How to Stop Bringing Up the Past In A Relationship
Imagine hearing your partner saying, “You did that the last time, remember?!”
At that moment, the guilt washes over you like a tsunami.
You might also feel angry and defensive and fire back: “You’ve brought that up every single time we get into an argument. How’s that fair?! I’ve already apologized! What more do you want?!”
Just like that, everything explodes, quite like the most brilliantly beautiful fireworks you could’ve witnessed, except this doesn’t elicit joy and wonder. This isn’t a celebration; this scene has turned into a detrimental escalation.
Let’s be fair though – All of us are guaranteed to have at least said that to someone once in our lifetime, whether in a romantic setting or to a friend or family member. Chances are, it’s way more than once. Anyone who hasn’t might be a saint.
We’ve made all these mistakes before.
The thing to remember is: Everyone grows at different rates, and we will make missteps before learning the crucial lessons we need to learn to become better human beings, a better spouse, a better parents, children, siblings, or even that of a friend.
If you’re guilty of this presently, and it’s something that people have given feedback to you before, instead of sinking into self-pity or beating yourself up over it, know that you’re not alone and that you can change.
Now, let’s focus our energies on ways in which we can learn to stop lording the past over the heads of others. (Please note: This article is not addressing bringing up the past on serious deal breakers that have occurred such as infidelity, for example. That needs rebuilding of trust, and it requires a lot more work than the scenarios set forth within this article.)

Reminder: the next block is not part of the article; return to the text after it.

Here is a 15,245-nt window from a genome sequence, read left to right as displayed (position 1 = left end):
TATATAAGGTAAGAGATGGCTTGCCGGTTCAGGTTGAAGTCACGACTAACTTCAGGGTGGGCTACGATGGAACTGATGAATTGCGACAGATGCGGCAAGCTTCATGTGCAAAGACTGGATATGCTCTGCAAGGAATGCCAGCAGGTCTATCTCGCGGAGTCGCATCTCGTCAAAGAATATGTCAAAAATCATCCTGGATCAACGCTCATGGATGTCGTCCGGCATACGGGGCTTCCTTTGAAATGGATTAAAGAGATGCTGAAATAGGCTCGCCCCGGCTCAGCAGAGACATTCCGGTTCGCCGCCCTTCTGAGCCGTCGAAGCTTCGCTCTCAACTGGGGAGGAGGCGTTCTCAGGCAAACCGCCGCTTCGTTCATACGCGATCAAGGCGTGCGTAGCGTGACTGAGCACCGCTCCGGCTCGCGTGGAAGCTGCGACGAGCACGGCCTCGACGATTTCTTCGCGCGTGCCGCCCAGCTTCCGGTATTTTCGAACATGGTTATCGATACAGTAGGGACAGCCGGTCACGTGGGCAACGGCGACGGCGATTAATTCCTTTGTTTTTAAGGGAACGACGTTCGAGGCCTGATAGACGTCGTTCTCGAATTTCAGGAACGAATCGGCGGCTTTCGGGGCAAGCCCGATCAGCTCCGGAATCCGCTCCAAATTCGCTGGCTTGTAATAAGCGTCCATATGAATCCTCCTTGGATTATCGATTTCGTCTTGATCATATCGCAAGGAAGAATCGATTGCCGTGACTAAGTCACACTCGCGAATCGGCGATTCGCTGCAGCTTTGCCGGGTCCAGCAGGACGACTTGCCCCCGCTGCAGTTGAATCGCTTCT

Hold Space for Remnant Emotions to be Processed
More often than not, when someone is recounting a scenario or dredging the past up like old black sludge threatening to ruin your relationship, what the person is essentially saying is this: ‘I still feel hurt from what happened.’
Some people might not like repeating events. That said if your partner remains to hurt from a past mistake you’ve done, and you do acknowledge and recognize how that can be hurtful, be willing to hold space and talk it out.
If you’re the party who is still hurting, recognize that you are in that mental space, and it’s okay. There’s no timeframe to be achieved here. Gently communicate to your significant other where your headspace is, and ask for help.
For example, “I know this isn’t ideal. I still feel hurt about what happened, and I was hoping you can hold space for me and we can discuss this again. There may be things unsaid in the last conversation.”
Before the chat, it would help immensely if you’ve accurately identified the lingering thoughts or feelings that are bothering you.
If you’re the party whose partner is asking for help, do your best to show empathy and create a safe space for open discussion. Nothing good comes out of sweeping things under the rug, as they’d eventually spill out, possibly in more catastrophic forms by then.